Cdc25 is a dual-specificity phosphatase first isolated from the yeast Schizosaccharomyces pombe as a cell cycle defective mutant. As with other cell cycle proteins or genes such as Cdc2 and Cdc4, the "cdc" in its name refers to "cell division cycle". Dual-specificity phosphatases are considered a sub-class of protein tyrosine phosphatases. By removing inhibitory phosphate residues from target cyclin-dependent kinases (Cdks), Cdc25 proteins control entry into and progression through various phases of the cell cycle, including mitosis and S ("Synthesis") phase.
Function in activating Cdk1
Cdc25 activates cyclin dependent kinases by removing phosphate from residues in the Cdk active site. Also, the phosphorylation of M-Cdk (a complex of Cdk1 and cyclin B) activates Cdc25. Together with Wee1, M-Cdk activation is switch-like. The switch-like behavior forces entry into mitosis to be quick and irreversible. Cdk activity can be reactivated after dephosphorylation by Cdc25. The Cdc25 enzymes Cdc25A-C are known to control the transitions from G1 to S phase and G2 to M phase.
The structure of Cdc25 proteins can be divided into two main regions: the N-terminal region, which is highly divergent and contains sites for its phosphorylation and ubiquitination, which regulate the phosphatase activity; and the C-terminal region, which is highly homologous and contains the catalytic site.
Evolution and species distribution
Cdc25 enzymes are well conserved through evolution, and have been isolated from fungi such as yeasts as well as all metazoans examined to date, including humans. The exception among eukaryotes may be plants, as the purported plant Cdc25s have characteristics, (such as the use of cations for catalysis), that are more akin to serine/threonine phosphatases than dual-specificity phosphatases, raising doubts as to their authenticity as Cdc25 phosphatases. The Cdc25 family appears to have expanded in relation to the complexity of the cell-cycle and life-cycle of higher animals. Yeasts have a single Cdc25 (as well as a distantly related enzyme known as Itsy-bitsy phosphatase 1, or Ibp1). Drosophila melanogaster has two Cdc25s, known as string and twine, which control mitosis and meiosis, respectively. Most other model organisms examined have three Cdc25s, designated Cdc25A, Cdc25B, and Cdc25C. An exception is the nematode Caenorhabditis elegans, which has four distinct Cdc25 genes (Cdc-25.1 to Cdc-25.4).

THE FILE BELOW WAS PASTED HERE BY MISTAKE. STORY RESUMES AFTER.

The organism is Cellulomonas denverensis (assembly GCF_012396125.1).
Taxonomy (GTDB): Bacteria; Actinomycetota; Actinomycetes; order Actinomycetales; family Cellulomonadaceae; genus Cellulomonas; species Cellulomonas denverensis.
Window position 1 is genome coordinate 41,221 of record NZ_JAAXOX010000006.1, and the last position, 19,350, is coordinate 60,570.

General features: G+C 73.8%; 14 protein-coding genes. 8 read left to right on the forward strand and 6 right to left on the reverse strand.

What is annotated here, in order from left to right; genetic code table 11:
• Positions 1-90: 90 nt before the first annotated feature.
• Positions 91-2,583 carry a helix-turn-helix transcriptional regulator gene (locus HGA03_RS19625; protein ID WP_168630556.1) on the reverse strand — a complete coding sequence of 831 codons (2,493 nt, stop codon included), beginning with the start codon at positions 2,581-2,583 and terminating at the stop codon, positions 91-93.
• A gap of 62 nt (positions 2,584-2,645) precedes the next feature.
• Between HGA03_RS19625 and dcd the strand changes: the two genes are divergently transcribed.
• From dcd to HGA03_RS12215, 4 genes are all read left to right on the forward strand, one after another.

Although the highly conserved nature of the Cdc25s implies an important role in cell physiology, Cdc25B and Cdc25C knockout mice (both single and double mutants) are viable and display no major alterations in their cell cycles, suggesting some functional compensation either via other Cdk regulatory enzymes (such as Wee1 and Myt1) or from the activity of the third member of the family, Cdc25A. Hiroaki Kiyokawa's laboratory has shown that Cdc25A knockout mice are not viable.
In human disease
The Cdc25s, and in particular Cdc25A and Cdc25B, are proto-oncogenes in humans and have been shown to be overexpressed in a number of cancers. The central role of Cdc25s in the cell cycle has garnered them considerable attention from the pharmaceutical industry as potential targets for novel chemotherapeutic (anti-cancer) agents. To date, no clinically viable compounds targeting these enzymes have been described.
A large number of potent small-molecule Cdc25 Inhibitors have been identified that bind to the active site and belong to various chemical classes, including natural products, lipophilic acids, quinonoids, electrophiles, sulfonylated aminothiazoles and phosphate bioisosteres. Although some progress has been made in developing potent and selective inhibitors for Cdc25 family of proteins, there is scope for development of novel therapeutic strategies to target them. A new class of peptide-derived inhibitors, based on sequence homology with the protein substrate, can be developed. It is challenging to use these compounds as drugs due to their lack of suitable ADME properties.
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